Garnett’s book would have appealed to Hemingway on a personal level as well. Though it’s set entirely in England, the portrait of Africa that exists in the background is the same sort of exotic wilderness that captured the imagination of Hemingway the boy and that Hemingway the young man still longed explore.

Imagining Africa

But Hemingway’s praise of Garnett leads to other, unsettling questions.

From its frontispiece to its devastating conclusion, Garnett’s book relies on racial stereotypes of an exoticized, infantilized Other. Its main character, an African woman, brought to England by her white husband, is meant to command the reader’s sympathy – indeed, the choice she makes in the end, to send her mixed-race child back to his African family, hearkens to an earlier era of sentimental literature and decries the parochial prejudices of English society.

However, that message is drowned out by the narrator’s assumptions about inherent differences between the races. Garnett’s biographer Sarah Knights suggests that Garnett was “neither susceptible to casual racism nor prone to imperialist arrogance,” yet Garnett’s 1933 introduction to the Cape edition of Hemingway’s “The Torrents of Spring” claims “it is the privilege of civilized town-dwellers to sentimentalize primitive peoples.” In “The Torrents of Spring,” Hemingway mocked the primitivism of Sherwood Anderson (cringe-worthy even by 1925 standards), but as Garnett’s comment indicates, Hemingway imitated Anderson’s reliance on racial stereotypes as much as he criticized it.

What, then, can we glean about Hemingway’s views on race from his exuberant praise of “The Sailor’s Return”? Hemingway had a lifelong fascination with Africa, and his letters show that in 1929 he was already making plans for an African safari. He would take the trip in 1933 and publish his nonfiction memoir, “Green Hills of Africa,” in 1935. The work is experimental and modernistic, but the local people are secondary to Hemingway’s descriptions of “country.”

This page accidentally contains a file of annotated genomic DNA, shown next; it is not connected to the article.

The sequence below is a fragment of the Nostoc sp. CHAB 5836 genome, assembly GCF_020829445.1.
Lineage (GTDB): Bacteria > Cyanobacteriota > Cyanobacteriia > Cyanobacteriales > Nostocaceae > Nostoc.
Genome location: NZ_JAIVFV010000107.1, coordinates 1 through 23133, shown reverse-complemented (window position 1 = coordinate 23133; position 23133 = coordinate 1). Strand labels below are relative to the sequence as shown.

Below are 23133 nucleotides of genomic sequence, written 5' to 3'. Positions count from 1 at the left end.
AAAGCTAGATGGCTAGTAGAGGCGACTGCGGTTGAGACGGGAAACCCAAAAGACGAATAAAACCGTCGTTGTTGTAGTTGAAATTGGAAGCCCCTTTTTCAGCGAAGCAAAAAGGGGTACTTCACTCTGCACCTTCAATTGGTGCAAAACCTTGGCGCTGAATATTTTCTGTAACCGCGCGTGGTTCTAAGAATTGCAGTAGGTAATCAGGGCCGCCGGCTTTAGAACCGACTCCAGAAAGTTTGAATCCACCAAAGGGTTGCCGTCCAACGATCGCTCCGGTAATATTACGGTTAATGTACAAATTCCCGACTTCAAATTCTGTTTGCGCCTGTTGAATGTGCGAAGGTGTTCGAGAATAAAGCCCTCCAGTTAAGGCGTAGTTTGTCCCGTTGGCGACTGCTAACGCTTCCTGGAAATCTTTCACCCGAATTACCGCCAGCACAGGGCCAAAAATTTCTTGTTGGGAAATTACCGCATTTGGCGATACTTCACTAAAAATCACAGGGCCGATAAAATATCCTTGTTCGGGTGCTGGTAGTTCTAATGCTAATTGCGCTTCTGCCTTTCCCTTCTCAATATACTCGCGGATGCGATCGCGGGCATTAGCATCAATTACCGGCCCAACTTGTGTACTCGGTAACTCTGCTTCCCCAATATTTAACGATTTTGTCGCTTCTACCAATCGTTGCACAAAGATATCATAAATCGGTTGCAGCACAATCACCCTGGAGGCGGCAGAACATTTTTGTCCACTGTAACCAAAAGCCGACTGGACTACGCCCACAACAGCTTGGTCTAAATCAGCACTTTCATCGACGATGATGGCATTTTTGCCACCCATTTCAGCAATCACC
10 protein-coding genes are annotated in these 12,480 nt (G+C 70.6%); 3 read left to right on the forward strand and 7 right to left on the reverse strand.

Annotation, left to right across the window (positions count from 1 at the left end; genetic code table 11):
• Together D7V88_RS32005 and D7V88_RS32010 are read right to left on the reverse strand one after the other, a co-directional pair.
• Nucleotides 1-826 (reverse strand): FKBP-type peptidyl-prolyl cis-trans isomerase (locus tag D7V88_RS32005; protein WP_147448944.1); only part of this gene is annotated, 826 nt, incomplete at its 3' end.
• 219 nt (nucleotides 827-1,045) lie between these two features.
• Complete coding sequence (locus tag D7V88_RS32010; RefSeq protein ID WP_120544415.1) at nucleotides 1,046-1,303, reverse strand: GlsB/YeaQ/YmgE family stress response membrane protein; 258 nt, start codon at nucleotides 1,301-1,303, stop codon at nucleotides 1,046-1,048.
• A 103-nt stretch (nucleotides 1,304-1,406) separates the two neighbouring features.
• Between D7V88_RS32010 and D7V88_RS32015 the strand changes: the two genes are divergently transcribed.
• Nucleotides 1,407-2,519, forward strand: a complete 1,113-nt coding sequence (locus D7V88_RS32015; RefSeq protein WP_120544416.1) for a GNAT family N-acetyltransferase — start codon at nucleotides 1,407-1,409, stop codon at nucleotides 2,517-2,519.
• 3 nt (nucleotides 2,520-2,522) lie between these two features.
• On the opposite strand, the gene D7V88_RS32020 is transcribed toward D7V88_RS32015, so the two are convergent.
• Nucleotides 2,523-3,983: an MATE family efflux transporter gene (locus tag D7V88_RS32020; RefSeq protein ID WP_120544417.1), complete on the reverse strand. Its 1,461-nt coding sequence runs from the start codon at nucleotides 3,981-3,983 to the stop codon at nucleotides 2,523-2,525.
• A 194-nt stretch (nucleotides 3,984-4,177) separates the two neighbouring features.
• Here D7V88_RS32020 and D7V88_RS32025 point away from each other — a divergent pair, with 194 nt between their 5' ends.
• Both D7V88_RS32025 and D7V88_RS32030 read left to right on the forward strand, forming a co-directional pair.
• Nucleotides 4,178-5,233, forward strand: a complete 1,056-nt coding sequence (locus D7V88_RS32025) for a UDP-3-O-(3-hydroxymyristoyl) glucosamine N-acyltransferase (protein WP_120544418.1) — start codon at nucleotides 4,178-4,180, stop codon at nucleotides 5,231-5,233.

Late in life, however, Hemingway’s views on Africa would shift, and his second safari, in 1953-4, brought what scholar of American literature and African diaspora studies Nghana tamu Lewis describes as “a crisis of consciousness” that “engendered a new commitment to understanding African peoples’ struggles against oppression as part, rather than in isolation, of changing ecological conditions.”

Hemingway went to Africa in 1934.
John F. Kennedy Presidential Library and Museum, Boston.

But back in 1929, when Hemingway was wondering what to do with an ever-growing pile of mail, that trip – along with another world war, a Nobel Prize and the debilitating effects of his strenuous life – were part of an unknowable future.